Broken: A Global News series on Canada’s ongoing failure to end violence against women

Click to play video: 'Why amplifying women’s voices in the wake of gender-based violence matters'
Why amplifying women’s voices in the wake of gender-based violence matters
Shelley Page was a young reporter when she covered the Montreal Massacre. Decades later, she won a national newspaper award for a piece titled "How I sanitized the feminist outrage over the Montreal Massacre." Ahead of the 30th anniversary, she speaks about the voices still excluded from conversations about violence against women – Nov 17, 2019

“Do you know why you are there?” Marc Lépine asked the women at the beginning of what would become the École Polytechnique massacre. He had separated the women from the men, telling the latter to leave the room.

“No,” one woman replied.

“I am fighting feminism,” he said.

“We are not feminists. I have never fought against men,” the same woman told him.

Lépine began to shoot.

By the end of the day, he had killed 14 women: Geneviève Bergeron, Hélène Colgan, Nathalie Croteau, Barbara Daigneault, Anne-Marie Edward, Maud Haviernick, Barbara Klucznik-Widajewicz, Maryse Laganière, Maryse Leclair, Anne-Marie Lemay, Sonia Pelletier, Michèle Richard, Annie St-Arneault and Annie Turcotte.

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Several women attend a demonstration in Montreal, Friday, Dec. 6, 2013, to highlight violence against women. Fourteen women lost their lives at the hands of a gunman at the École Polytechnique on this day in 1989. THE CANADIAN PRESS IMAGES /Graham Hughes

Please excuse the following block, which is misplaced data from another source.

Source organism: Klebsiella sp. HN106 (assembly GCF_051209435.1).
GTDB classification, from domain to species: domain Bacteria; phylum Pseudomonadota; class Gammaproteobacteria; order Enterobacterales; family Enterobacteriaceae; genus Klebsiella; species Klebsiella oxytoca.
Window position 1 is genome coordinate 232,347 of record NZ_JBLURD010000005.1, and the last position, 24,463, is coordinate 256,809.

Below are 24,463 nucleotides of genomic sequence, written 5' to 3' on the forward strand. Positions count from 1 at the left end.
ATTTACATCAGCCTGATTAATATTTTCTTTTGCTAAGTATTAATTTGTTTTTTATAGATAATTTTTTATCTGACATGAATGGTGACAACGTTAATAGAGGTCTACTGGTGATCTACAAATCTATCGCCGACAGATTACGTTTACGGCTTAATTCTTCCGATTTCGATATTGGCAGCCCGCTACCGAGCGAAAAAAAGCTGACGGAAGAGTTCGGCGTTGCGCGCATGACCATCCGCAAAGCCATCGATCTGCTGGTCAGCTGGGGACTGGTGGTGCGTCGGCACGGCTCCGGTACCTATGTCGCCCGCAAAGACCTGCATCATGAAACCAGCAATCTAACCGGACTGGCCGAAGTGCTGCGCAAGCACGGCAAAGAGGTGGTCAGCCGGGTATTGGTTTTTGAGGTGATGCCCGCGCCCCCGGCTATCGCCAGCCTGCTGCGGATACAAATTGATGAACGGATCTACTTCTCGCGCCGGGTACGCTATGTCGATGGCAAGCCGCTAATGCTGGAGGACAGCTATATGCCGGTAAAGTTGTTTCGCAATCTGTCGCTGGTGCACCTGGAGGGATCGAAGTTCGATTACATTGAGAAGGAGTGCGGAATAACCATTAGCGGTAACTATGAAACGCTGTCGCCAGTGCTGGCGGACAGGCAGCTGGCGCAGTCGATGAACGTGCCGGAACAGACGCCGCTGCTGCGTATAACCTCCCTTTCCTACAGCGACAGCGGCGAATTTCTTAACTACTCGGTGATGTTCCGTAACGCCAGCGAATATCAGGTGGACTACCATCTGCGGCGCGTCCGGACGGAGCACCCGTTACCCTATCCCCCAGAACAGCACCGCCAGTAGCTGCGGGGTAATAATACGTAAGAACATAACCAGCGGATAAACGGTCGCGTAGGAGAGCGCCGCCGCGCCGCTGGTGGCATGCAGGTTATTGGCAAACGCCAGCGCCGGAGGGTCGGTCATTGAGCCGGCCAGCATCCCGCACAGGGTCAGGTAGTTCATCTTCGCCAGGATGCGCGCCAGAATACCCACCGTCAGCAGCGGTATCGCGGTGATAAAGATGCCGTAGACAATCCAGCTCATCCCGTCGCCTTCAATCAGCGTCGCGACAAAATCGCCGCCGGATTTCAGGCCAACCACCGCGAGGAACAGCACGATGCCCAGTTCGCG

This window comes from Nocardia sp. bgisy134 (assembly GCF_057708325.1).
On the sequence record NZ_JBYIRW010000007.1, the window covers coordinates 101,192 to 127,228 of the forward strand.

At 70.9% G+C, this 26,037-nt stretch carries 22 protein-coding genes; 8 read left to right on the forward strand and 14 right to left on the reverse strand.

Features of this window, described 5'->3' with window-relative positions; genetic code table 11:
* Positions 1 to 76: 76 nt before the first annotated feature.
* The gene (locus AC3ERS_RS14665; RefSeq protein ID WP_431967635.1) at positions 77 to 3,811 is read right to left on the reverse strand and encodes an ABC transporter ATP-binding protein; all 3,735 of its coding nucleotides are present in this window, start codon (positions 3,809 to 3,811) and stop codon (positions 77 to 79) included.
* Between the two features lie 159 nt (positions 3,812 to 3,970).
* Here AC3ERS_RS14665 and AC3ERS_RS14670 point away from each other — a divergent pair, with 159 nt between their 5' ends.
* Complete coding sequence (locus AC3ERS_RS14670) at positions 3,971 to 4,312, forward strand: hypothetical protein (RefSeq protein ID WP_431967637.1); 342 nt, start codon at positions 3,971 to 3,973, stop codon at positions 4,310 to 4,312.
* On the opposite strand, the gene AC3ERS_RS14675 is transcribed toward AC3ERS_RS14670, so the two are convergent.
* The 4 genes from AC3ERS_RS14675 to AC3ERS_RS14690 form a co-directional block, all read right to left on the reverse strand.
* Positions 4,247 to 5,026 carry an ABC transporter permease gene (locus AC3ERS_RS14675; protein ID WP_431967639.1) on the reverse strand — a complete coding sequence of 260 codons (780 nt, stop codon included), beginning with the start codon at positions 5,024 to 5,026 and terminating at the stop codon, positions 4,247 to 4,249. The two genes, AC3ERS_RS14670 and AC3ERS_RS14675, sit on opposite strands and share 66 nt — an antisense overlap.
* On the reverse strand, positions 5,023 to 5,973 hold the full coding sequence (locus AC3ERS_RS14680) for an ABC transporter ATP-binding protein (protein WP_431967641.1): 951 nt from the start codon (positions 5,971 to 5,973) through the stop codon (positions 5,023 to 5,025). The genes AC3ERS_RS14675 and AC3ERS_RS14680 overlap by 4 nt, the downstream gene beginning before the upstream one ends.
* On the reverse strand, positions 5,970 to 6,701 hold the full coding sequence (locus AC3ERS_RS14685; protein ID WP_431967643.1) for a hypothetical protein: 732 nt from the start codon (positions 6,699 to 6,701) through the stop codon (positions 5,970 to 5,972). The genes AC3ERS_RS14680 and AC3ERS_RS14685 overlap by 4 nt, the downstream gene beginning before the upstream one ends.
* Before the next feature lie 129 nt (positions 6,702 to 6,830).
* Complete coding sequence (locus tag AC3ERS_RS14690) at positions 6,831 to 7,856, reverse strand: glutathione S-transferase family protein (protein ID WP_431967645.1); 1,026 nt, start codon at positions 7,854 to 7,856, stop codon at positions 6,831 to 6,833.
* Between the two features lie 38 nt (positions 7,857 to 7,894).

This Dec. 6 marks 30 years since his attack. Every year, our country mourns, and every year, we agree: “We cannot forget.”

But in the nearly three decades since, women continue to be harassed, assaulted and killed in Canada.

Approaching the anniversary of the attack at École Polytechnique, a group of reporters at Global News reflected on how we must provide better, more consistent and nuanced coverage of any woman, trans or non-binary person who has experienced violence, abuse or harassment if we are to play a role in eradicating it. We set out to create Broken, a news project we believe Canada needs.

This series will address issues that contribute to and exacerbate violence against women:

How much has actually changed since the horrific day Lépine gunned down 14 women? Our series starts by revisiting the past can you tell from newspaper headlines alone which issues of violence women were grappling with in 1989 versus 2019? Broken‘s official launch is Monday, Nov. 25, the International Day for the Elimination of Violence Against Women. Stories will publish every few days. Every time we publish, we will update this page. Please follow along.

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Violence against women may not have captured much attention during the federal election, but many, including Lise Martin from Women’s Shelters Canada, said it should have and that recognizing that women’s rights matter is no longer enough.

“The situation for women who are living in violence hasn’t changed in the last four years, and it hasn’t changed in decades.”

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